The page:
• Networking!! – The Extra Crunch membership is a community. ECL will be an opportunity to meet your fellow audience members, even in a virtual environment. Who knows? Maybe you’ll meet your next cofounder or investor! 
  • Consistency – ECL will always be at 12pm PT/3pm ET on Wednesdays. When it comes to your calendar, set it and forget it. 

We’re super excited about our ECL plans for 2021 and we hope you are, too. More on upcoming speakers soon. 

Remember, Extra Crunch Live events are for EC members only, so if you haven’t joined Extra Crunch, get over here! 

What to expect while fundraising in 2021

At the end of 2019, no one would have predicted what an unpredictable and difficult year it has been for both startups and VCs in the fundraising world. Now we are staring down the end of 2020 and looking toward what we all hope is a better, safer 2021. What will this new year bring? With an end-of-year sprint to close deals, the anticipation of a new presidential administration and the hope of a COVID-19 vaccine on the horizon, startups and VCs know that change is on the horizon — but how much of that change will be positive?

As 2020 proved, no one can say for sure what 2021 will bring, but I’d like to put a few predictions on the table based on DocSend’s data and research, including the DocSend Startup Index, as well as some trends I’ve seen and my own experiences. These predictions center around how we’ll fundraise post-pandemic, how the funding divide may widen for some, what fundraising activity could look like into 2021, a few sectors we think will fare well and will incorporate some tips on how to succeed in the new year, no matter what comes our way.

We’ll interact through a mix of the old and the new

The pandemic forced all of us to drastically change how we work and interact with colleagues and clients. When the pandemic subsides and vaccines are widely available, in-person meetings and gathering back at the office will definitely resume, but it’s safe to say the old ways of networking and fundraising won’t shift back 100%. Founders and VCs alike have navigated the ups and downs of remote networking and fundraising interactions and will stick to what works and what doesn’t.

Is traveling to a conference the best way for a founder to have a chance at meeting the VC who is right to support their business? Will a VC want to drive an hour through Bay Area traffic for an in-person status update meeting on their latest investment? Zoom fatigue aside, video conference calls do have some benefits — efficiency, no travel time — although not all meetings are best conducted virtually.

No matter what 2021 has in store, founders can still take proactive steps to help them succeed in their fundraising efforts.

The extent to which businesses go in-person or stick to virtual meetings could depend directly on what round of fundraising they are working toward or have completed. Businesses in the pre-seed round might stick with more Zoom meetings in order to conserve resources.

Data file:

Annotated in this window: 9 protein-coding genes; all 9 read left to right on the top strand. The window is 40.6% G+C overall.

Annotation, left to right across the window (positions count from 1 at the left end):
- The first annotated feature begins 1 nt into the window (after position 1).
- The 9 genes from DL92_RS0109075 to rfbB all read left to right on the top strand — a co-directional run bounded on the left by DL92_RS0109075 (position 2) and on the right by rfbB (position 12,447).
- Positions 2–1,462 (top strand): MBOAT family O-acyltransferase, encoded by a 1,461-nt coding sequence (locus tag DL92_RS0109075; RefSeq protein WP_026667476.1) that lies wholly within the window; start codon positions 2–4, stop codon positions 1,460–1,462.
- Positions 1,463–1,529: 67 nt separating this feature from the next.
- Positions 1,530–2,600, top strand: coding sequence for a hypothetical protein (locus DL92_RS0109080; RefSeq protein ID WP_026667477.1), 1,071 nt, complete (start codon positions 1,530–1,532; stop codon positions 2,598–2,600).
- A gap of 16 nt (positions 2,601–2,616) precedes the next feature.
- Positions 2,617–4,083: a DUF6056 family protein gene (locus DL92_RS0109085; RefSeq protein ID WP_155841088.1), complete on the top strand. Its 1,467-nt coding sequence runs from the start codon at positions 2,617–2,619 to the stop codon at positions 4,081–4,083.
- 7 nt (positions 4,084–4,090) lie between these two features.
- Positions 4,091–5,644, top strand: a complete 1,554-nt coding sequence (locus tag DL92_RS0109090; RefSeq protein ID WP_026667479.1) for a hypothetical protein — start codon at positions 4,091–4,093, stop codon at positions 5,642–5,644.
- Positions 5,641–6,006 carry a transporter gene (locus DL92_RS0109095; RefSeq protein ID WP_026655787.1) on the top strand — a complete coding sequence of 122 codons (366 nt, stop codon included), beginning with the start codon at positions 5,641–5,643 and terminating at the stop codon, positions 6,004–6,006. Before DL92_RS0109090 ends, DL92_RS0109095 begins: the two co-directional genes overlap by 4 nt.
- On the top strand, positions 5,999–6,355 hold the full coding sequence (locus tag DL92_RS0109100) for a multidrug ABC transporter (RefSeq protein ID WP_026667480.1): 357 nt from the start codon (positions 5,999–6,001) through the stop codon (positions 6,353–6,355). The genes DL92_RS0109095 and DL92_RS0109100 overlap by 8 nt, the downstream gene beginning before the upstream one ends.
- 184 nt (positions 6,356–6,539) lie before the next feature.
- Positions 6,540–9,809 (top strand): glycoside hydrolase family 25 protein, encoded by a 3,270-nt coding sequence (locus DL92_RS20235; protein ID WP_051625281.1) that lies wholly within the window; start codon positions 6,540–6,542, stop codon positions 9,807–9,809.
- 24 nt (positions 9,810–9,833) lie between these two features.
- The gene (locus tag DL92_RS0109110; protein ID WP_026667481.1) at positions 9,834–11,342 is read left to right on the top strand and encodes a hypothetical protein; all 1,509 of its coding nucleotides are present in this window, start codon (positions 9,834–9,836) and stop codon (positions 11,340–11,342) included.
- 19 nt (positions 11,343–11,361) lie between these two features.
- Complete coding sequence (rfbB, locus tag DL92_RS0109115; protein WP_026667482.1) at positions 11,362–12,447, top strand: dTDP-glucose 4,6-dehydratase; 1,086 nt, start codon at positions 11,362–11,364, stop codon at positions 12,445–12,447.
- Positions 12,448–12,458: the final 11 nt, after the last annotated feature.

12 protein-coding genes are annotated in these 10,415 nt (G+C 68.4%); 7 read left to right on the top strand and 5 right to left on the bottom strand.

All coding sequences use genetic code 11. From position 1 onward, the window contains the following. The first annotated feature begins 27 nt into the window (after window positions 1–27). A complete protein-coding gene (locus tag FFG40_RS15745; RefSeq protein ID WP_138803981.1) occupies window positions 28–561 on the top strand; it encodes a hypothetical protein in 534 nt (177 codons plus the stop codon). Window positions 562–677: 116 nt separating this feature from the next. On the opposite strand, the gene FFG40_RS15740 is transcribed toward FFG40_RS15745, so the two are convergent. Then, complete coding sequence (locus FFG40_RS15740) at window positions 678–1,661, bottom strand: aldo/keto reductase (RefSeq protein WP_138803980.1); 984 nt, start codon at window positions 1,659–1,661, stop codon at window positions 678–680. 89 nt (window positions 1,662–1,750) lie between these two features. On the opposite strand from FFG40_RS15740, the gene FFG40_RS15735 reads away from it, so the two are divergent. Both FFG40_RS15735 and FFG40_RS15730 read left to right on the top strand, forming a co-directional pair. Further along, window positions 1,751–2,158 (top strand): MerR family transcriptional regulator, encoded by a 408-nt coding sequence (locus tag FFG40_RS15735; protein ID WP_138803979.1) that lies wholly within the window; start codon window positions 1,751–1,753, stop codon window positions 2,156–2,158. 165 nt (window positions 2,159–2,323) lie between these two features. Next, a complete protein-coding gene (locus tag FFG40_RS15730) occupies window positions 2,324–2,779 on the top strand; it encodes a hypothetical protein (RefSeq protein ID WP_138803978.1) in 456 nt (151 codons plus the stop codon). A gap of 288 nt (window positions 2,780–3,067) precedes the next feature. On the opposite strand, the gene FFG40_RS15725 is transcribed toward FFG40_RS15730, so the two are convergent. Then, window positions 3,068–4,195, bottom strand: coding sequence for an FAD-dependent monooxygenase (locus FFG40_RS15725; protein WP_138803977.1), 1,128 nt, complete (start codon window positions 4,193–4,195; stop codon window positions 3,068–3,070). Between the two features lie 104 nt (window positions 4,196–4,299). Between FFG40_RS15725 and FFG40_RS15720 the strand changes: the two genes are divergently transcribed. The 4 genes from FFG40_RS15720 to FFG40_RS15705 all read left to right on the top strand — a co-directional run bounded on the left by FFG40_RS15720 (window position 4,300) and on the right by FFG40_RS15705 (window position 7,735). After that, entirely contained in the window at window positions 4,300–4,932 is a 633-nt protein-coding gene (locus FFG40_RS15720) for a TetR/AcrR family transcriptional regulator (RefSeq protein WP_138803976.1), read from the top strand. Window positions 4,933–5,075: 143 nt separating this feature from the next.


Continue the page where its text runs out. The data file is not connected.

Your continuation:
Founders in the seed round will likely split between video and in-person meetings as they are under pressure to show traction in this round, as we found in our report on seed fundraising, yet will also need to conserve resources and time. For Series A, they might have to meet less in person because they have established relationships with their investors. Series B might see more in-person meetings as their business has reached a level of complexity that is difficult to communicate via a deck or video conference.

The funding divide may widen for those outside Silicon Valley

TikTok test lets users fundraise for charity from their profile

TikTok is testing a new feature that allows users to directly from their TikTok profiles raise funds for causes and charities they care about. Those who are in the test group will find a new option when they click “Edit Profile” directing them to choose a nonprofit from a list of vetted organizations and charities, like the American Cancer Society, American Heart Association, Red Cross, ASPCA, Black Girls Code, CDC Foundation and many others.

Once selected, the user’s profile will feature the charity in red text just below their bio. When a visitor then clicks on the name of the organization, they’re taken to a screen that allows them to make a donation.

The feature itself is powered by charitable fundraising platform Tiltify, which handles the payment processing for the donation transactions.

The new option was discovered by social media consultant Matt Navarra (crediting a Twitter user @Sphinx). He tweeted screenshots of the feature on Tuesday, which show how users can add a charity and how visitors would make donations.

This new option follows the April launch of another fundraising feature that allowed TikTok creators to raise money for coronavirus relief efforts.

At that time, fundraising was only available by way of interactive “Donation Stickers” that users could add to their TikTok videos and live streams.

When the donation sticker is tapped, it takes you to a screen to make donations, also powered by Tiltify.

In addition to health organizations and other well-known nonprofits, the list of charities to choose from for the stickers included many that were hardest hit by coronavirus shutdowns — like those for actors, musicians, educators and restaurant workers, for example.

TikTok confirmed the same charities and nonprofits participating in the donation stickers program are also available through the new profile feature.

A number of social media platforms have directed resources and funds toward coronavirus relief in 2020, including Facebook, Twitter, Snapchat and TikTok.

In TikTok’s case, it pledged $250 million to support front-line workers, educators and local communities affected by the COVID-19 pandemic (across a variety of relief funds). And it provided an additional $125 million in advertising credits to public health organizations and businesses looking to rebuild.

TikTok confirmed to TechCrunch the new feature to add nonprofits to the bio is still considered a test, and represents “another way for the TikTok community to support the causes and charities they care about.”

The feature was made available directly to testers in its TestFlight program and was not based on whether they were already using donation stickers.

The company did not say when the feature would roll out to the broader public.